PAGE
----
June 2014 marks 20 years since the bodies of Nicole Brown Simpson, ex-wife of NFL Hall of Famer OJ Simpson, and her friend Ronald Goldman were found outside Brown Simpson's West LA condominium. OJ Simpson was arrested days after the stabbing deaths at the end of a pursuit that gripped millions of television viewers.
Months later, Simpson went on trial for the murders of his ex-wife and Goldman.
Below, some of the key events in the OJ Simpson murder trial and ensuing civil cases.
U.S. & World
June 13: OJ Simpson's ex-wife, Nicole Brown Simpson, and friend Ronald Goldman are found slashed to death outside her Brentwood condominium shortly after midnight. Upon returning to Los Angeles from a trip to Chicago, the ex-football star is taken in for questioning.
June 16: Funerals are held for Nicole Brown Simpson and Goldman.
June 17: After failing to surrender and then leading police on an infamous low-speed freeway chase in a white Ford Bronco, OJ Simpson is arrested and charged with two counts murder.
July 8: At the conclusion of a six-day preliminary hearing, a judge orders Simpson to stand trial.
July 20: Simpson offers a $500,000 reward for information leading to the "real killer or killers."
July 22: Simpson pleads “absolutely, 100 percent not guilty.” The case is assigned to Superior Court Judge Lance Ito.
July 27: Goldman’s family files a wrongful death suit against Simpson, alleging he "willfully, wantonly and maliciously" killed him.
Aug. 22: Some DNA test results suggest that Simpson's blood was found at the murder scene.
Sept. 9: Prosecutors announce that they will not seek the death penalty against Simpson. Instead they will ask that he be sentenced to life in prison without parole, if convicted.
Sept. 26: Jury selection begins in the criminal case.
Nov. 3: The jury, a predominantly black group of eight women and four men, are sworn in.
Jan. 4: The defense team drops plans to challenge DNA evidence.
Jan. 11: Prosecutors release documents that detail dozens of allegations of physical, verbal and economic abuse. The jury is sequestered.
Jan. 18: Ito rules alleged evidence of domestic violence is admissible.
Jan. 24: Opening statements begin, with international news outlets and 24-hour video coverage being broadcast into the homes of millions.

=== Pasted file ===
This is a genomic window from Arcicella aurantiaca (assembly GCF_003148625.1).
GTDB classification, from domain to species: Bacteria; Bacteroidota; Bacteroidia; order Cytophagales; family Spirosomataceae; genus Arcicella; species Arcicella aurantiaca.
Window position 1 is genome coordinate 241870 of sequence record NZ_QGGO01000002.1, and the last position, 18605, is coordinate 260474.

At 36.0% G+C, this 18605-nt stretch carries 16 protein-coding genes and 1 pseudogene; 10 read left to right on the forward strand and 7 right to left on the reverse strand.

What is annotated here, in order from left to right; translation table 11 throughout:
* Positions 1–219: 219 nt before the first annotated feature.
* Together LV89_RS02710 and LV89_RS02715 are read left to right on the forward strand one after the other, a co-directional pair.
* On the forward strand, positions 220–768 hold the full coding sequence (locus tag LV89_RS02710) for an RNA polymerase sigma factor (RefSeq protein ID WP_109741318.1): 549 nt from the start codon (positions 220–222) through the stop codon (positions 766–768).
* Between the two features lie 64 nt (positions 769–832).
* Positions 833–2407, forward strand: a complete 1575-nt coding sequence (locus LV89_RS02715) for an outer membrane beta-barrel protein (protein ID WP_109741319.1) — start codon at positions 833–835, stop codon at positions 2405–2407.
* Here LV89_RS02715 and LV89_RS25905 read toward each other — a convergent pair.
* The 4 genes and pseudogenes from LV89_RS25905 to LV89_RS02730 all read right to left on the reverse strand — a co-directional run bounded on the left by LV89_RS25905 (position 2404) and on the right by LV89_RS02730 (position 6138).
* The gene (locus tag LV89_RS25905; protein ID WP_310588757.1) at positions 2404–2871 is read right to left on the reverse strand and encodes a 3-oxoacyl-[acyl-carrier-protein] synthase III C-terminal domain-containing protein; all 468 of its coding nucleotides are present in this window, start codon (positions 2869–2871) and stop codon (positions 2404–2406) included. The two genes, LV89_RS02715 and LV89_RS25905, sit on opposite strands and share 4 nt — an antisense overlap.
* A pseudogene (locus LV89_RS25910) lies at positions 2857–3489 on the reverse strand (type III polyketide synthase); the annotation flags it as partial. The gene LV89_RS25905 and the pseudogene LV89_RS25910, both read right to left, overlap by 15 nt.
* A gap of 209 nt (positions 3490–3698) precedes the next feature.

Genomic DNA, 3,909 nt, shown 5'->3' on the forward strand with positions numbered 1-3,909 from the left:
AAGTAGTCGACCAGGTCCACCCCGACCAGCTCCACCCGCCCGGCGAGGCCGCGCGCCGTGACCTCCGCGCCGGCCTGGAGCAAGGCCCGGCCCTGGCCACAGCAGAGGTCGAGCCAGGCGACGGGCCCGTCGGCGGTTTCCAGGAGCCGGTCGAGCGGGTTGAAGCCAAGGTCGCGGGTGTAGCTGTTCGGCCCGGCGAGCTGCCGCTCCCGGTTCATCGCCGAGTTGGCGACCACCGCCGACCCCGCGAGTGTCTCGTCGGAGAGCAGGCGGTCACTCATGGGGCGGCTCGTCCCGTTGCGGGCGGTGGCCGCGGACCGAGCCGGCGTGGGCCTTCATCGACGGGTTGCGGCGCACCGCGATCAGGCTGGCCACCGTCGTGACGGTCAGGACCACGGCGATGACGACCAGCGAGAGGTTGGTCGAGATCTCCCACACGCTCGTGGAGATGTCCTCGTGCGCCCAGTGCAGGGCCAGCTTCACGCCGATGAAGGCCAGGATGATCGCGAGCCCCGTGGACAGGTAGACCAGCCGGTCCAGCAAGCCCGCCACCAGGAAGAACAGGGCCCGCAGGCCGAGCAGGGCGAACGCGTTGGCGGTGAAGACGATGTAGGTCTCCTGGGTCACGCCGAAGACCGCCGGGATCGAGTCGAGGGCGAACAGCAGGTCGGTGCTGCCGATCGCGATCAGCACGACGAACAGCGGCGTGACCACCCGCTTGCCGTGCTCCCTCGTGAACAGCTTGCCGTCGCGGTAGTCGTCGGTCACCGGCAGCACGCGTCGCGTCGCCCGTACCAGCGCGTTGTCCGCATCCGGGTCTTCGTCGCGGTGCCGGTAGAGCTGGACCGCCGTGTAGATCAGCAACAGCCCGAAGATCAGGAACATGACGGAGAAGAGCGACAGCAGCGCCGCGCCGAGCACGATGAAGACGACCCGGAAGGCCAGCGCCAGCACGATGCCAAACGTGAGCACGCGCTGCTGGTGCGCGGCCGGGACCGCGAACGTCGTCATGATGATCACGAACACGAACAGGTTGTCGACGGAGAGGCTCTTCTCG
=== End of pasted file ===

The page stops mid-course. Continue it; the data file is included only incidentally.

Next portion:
Jan. 27: Simpson’s book, "I Want to Tell You," written in response to letters sent to him in jail, goes on sale.
Jan. 30: Attorney Johnnie Cochran Jr. completes the defense’s opening statements.
Jan. 31: Sharyn Gilbert, the first of nearly a dozen domestic violence witnesses, is called. The 911 operator said she answered a call from Simpson's home in 1989 in which she heard a woman scream.
Feb. 3: Denise Brown testifies that Simpson abused and humiliated her sister. The defense calls the testimony unfair.
Feb. 12: Jurors tour Simpson's estate, the crime scene, Goldman's apartment building and other key locations.
Feb. 14: LAPD Officer Robert Riske, the first to arrive at the murder scene, describes the bodies and says some evidence may not have been photographed. Under cross-examination, Cochran resumes his effort to show that police mishandled the investigation from the start.
March 13: The defense argues that former Detective Mark Fuhrman is a racist who may have planted a leather glove to implicate Simpson. On the stand, Fuhrman denies the allegations.
March 21: Simpson houseguest Brian “Kato” Kaelin says he can't account for Simpson's whereabouts during the time of the crime.
May 8: Cellmark Diagnostics lab director Robin Cotton testifies that DNA tests show there are only a few people on Earth with the same genetic makeup of blood found at the murder scene, and one of them is O.J. Simpson.
June 12: On the anniversary of the killing, Nicole Brown Simpson's family files a wrongful-death lawsuit.
June 15: At the request of the prosecution, Simpson, wearing rubber gloves, tries on the leather gloves linked to the murders in what some experts view as the trial's key moment. He says, "They don’t fit."
July 6: The prosecution rests.
July 10: The defense begins their case, looking to raise questions about every piece of evidence offered by the prosecution.
July 25: Several defense expert witnesses begin testifying. They cast doubt on DNA evidence by describing contamination in the LAPD lab. The defense suggests the possibility that police planted evidence.
Aug. 29: Excerpts from Fuhrman's comments in taped interviews with a screenwriter are played. Defense says tapes reveal Fuhrman is racist.
Sept. 6: Fuhrman is called back to the witness stand but refused to answer questions about whether he planted evidence against Simpson or falsified police reports, invoking his Fifth Amendment right against self-incrimination.
Sept. 22: The defense and prosecution rests. Simpson tells Ito, ''I did not, could not and would not have committed this crime.''
Sept. 27: Reminding the jury that the gloves did not fit Simpson, Cochran says, "If it doesn't fit, you must acquit."
Oct. 2: The jury reaches a verdict after four hours of deliberation. It is sealed.
Oct. 3: Verdict is announced. Simpson is acquitted on both counts of murder in the “trial of the century.”
Sept. 18: Jury selection for civil trial begins.
Oct. 23: Opening statements begin.
Nov. 19: Secretly taped conversations of Simpson and ex-wife played for jurors. Simpson described as "animalistic."
Nov. 22: Simpson testifies before a jury for first time. Denies killing Brown Simpson and Goldman but can't explain physical evidence against him.
Dec. 4: Volunteer at battered women's shelter describes call from "Nicole" five days before Brown Simpson's slaying.
Dec. 20: Orange County judge awards Simpson custody of children Sydney and Justin.
Jan. 16: Both sides rest after 101 witnesses and 41 days of testimony.
Feb. 4: The jury reaches its verdict: Simpson is liable in the two deaths.